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GAO: Requests Rules on Prohibited IRA Transaction Exemptions

  |  By Justin Farian, CISP®

The Department of Labor (DOL) and the IRS need to establish a formal process for overseeing exemptions when IRA owners run afoul of IRA prohibited transaction rules, according to a new report by the Government Accountability Office (GAO).

Although most IRA owners invest in traditional assets like mutual funds and bonds, some choose to self-direct their retirement account so that they can invest in alternative assets like real estate or private equity. But there are strict rules for owning alternative assets in an IRA, and the IRS prohibits using retirement funds for certain investment types and transactions, such as using an IRA buy a property for personal use.

If you break these rules and engage in a prohibited transaction, your retirement account could lose its qualified tax-protected IRA status, resulting in taxes plus penalties. Often, after an IRA owner realizes they’ve committed a prohibited transaction, they apply to the DOL and ask for an exemption from these rules.

However, the GAO is concerned that the DOL and the IRS—which are both responsible for overseeing prohibited IRA transactions—have no formal process for collaborating to address prohibited transaction exemptions. The DOL can grant an exemption if an IRA owner runs afoul of prohibited IRA transaction rules, but it’s the IRS’s job to assess taxes if an IRA owner engages in a prohibited transaction.

Pushing for formal collaboration on prohibited transaction exemptions

In its report, the GAO said that of the 124 IRA prohibited transaction exemption applications it examined, the DOL contacted the IRS in only eight cases. It found the DOL does not share information with the IRS on why it denies some exemption applications, resulting in a missed opportunity to educate the IRS and IRA owners on how to avoid prohibited transactions.

To fix this, the GAO is recommending that the DOL and IRS establish a formal means—such as a memorandum of understanding—to collaborate on oversight of prohibited transaction exemptions. It is also recommending that the DOL document policies and procedures for managing the exemption process, which should help to improve transparency on how applications are handled and cut the risk of DOL employees carrying out their duties inconsistently.

According to the GAO, the DOL and the IRS have generally agreed with its recommendations.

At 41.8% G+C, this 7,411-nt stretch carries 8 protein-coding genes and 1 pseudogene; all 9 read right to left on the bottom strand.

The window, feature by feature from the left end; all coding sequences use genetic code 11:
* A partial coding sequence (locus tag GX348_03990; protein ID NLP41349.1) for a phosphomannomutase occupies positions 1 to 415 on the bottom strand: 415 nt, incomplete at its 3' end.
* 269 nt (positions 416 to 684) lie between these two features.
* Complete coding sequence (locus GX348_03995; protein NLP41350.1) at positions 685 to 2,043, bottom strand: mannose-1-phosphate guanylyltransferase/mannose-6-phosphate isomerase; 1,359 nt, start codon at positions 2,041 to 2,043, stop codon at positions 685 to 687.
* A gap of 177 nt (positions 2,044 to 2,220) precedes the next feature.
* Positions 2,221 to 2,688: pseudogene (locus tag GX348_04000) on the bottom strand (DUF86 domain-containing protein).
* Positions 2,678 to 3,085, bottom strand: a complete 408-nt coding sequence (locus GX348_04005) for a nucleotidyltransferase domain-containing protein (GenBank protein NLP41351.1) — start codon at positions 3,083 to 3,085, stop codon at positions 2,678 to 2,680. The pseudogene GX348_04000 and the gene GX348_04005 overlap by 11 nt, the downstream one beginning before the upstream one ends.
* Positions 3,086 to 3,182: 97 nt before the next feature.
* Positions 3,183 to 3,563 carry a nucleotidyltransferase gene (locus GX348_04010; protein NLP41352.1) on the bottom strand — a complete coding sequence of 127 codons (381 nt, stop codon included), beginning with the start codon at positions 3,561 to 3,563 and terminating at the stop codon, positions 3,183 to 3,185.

Keeping an eye on prohibited IRA transactions

This is not the first time the GAO has weighed in on prohibited IRA transactions. In late 2016, it released a report exploring the use of "unconventional” or “alternative” assets in self-directed IRAs. In the report, it warned that not all IRA owners understand the added responsibilities that come with managing a self-directed IRA.

While the role of an IRA custodian is to ensure an asset is qualified to be held in an IRA, self-directed IRA custodians do not provide investment, tax or legal advice. That means self-directed IRA owners are taking on a fiduciary role in managing their retirement account.

The GAO said in its report that the IRS had not done enough to educate investors about prohibited transactions. Unless the IRS increased its investor outreach, the GAO warned that taxpayers might not be able to ensure compliance with rules on prohibited transactions, putting their IRA tax-favored status in jeopardy.

Steering clear of prohibited transactions

Before opening a self-directed IRA and making an investment, it’s essential to familiarize yourself with the IRS rules regarding disqualified persons and prohibited transactions. Remember: You could face severe penalties and tax consequences if you mistakenly break the rules.

It’s a good idea to hire tax or legal advisor who is familiar with the particular rules and regulations relating to self-directed IRAs. They may be able to spot red flags that you overlook. You can also use PENSCO’s Opportunity Analyzer to help determine if a deal you’re considering might be prohibited.

As a leading self-directed IRA custodian, PENSCO is fully supportive of efforts to enhance investors' understanding of IRA rules. PENSCO clients looking for more information on these issues can visit www.pensco.com or call us at 800.962.4238.

This Blog does not provide investment, tax, or legal advice nor does it evaluate, recommend or endorse any advisory firm or investment vehicle. Investments are not FDIC insured and are subject to risk, including the loss of principal.

PENSCO Trust Company performs the duties of an independent custodian of assets for self-directed individual and business retirement accounts and does not provide investment advice, sell investments or offer any tax or legal advice. Clients or potential clients are advised to perform their own due diligence in choosing any investment opportunity as well as selecting any professional to assist them with an investment opportunity. Alternative investments are not FDIC insured and are subject to risk, including loss of principal. Other than the Opus Affiliates, PENSCO is not affiliated with any financial professional, investment, investment sponsor, or investment, tax or legal advisor.